SUMMER 2010 NEWSLETTER
Many of you have asked about insurance, so we have been exploring issue, and in particular, to get some advice on what the minimum coverage markets should have, and what opportunities there might be to negotiate a "block' contract, if we can collaborate over purchasing cover.
The professional advice seems to be that we all need to have:
Employers' Liability: This must cover volunteer workers as well as paid workers. Market organisers are classified as employees of the market (i.e. not the village hall, church etc) so every market is considered an employer.
Property Cover: All property owned/used by the market (excluding equipment owned by stallholders) must be covered. This includes gazebos, tables/stalls and all roadside signs and banners.
Public Liability: each market (as well as each stallholder) must be covered for damage/personal injury caused by the market, i.e. a stall falling over and injuring someone; damage to cars if a banner blew on to the road etc.
We have been told that in many cases these items may not be included in insurance covering the building in which the market operates, nor explicitly included in an umbrella organisation's policy, which many of us rely on (ie, parish council, village hall or other community group).
We think it would be prudent for each of us to check our current insurance cover. In particular to confirm that you are covered for the above items relating to the market's operation, or whether there are some restrictions. For example, some policies may not extend to activities unrelated to the umbrella organisation's primary objectives or its location, such as market banners erected away from the village hall. To be clear, we should all have written confirmation from our present insurer that we are covered for the three areas above, and to be aware of any restrictions or exclusions.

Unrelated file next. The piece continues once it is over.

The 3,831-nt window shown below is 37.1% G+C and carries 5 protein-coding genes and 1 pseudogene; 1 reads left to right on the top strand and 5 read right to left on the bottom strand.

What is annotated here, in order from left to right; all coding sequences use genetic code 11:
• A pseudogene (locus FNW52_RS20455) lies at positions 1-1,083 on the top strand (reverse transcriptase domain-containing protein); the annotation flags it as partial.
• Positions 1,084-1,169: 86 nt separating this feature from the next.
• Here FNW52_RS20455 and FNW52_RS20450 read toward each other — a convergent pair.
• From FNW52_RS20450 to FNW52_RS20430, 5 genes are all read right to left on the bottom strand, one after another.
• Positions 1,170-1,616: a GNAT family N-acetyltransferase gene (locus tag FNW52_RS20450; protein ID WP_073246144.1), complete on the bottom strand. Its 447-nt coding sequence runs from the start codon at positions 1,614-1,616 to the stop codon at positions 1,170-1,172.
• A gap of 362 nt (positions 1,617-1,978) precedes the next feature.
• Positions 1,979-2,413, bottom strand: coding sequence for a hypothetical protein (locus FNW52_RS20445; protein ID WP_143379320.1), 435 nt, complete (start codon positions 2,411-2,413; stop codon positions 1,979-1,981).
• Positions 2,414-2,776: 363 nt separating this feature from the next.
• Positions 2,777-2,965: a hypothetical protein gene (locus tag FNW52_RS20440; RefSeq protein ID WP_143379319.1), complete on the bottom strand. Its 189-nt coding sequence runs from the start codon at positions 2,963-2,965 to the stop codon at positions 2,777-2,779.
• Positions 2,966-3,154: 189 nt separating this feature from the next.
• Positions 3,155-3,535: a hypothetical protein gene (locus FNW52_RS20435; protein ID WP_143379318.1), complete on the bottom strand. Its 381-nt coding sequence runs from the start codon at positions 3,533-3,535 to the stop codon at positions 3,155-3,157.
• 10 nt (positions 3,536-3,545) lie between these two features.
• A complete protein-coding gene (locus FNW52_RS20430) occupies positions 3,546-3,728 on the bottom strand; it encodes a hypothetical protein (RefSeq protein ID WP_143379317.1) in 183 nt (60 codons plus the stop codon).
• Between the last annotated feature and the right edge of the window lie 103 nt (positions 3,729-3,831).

On a more positive note, Bob has investigated costs of a collective insurance policy for our markets in Kent, (excluding the council operated markets, which we assume are adequately covered), and we are now in discussions with NFU Mutual about a collective contract to cover all markets for the three categories mentioned above. NFU have indicated an outline cost of approx £60-£100 per market per
year, to cover property damage, public liability (up to £5m) and employers' liability (up to £10m). This is based on covering a thousand days of collective market operations per year, and ideally a single start and finish date for all markets' policies.
However, the final price will be dependant upon how many markets opt in, and it is obviously in our interests to get as low a price as possible. We would like to be in a good negotiating position by the end of July if possible. So, what would be really helpful to us would be the following information on each market:
Some brief information on how your current insurance is arranged, e.g. through the parish council or village hall or your own policy.
Which insurance company provides it?
How much does it cost you?
Does it provide cover in the three areas described earlier?
What is the policy renewal date?
Are you likely to be interested in principle, in a policy costing £60-£120?
Once we have this information, we will then assess whether it is worthwhile to have a more serious discussion with the NFU. It is also possible that where you already have cover with the NFU and it has some months to run, they will negotiate locally with the branch to absorb the details into any "master contract' and reach agreement with us on the financial benefits of doing so.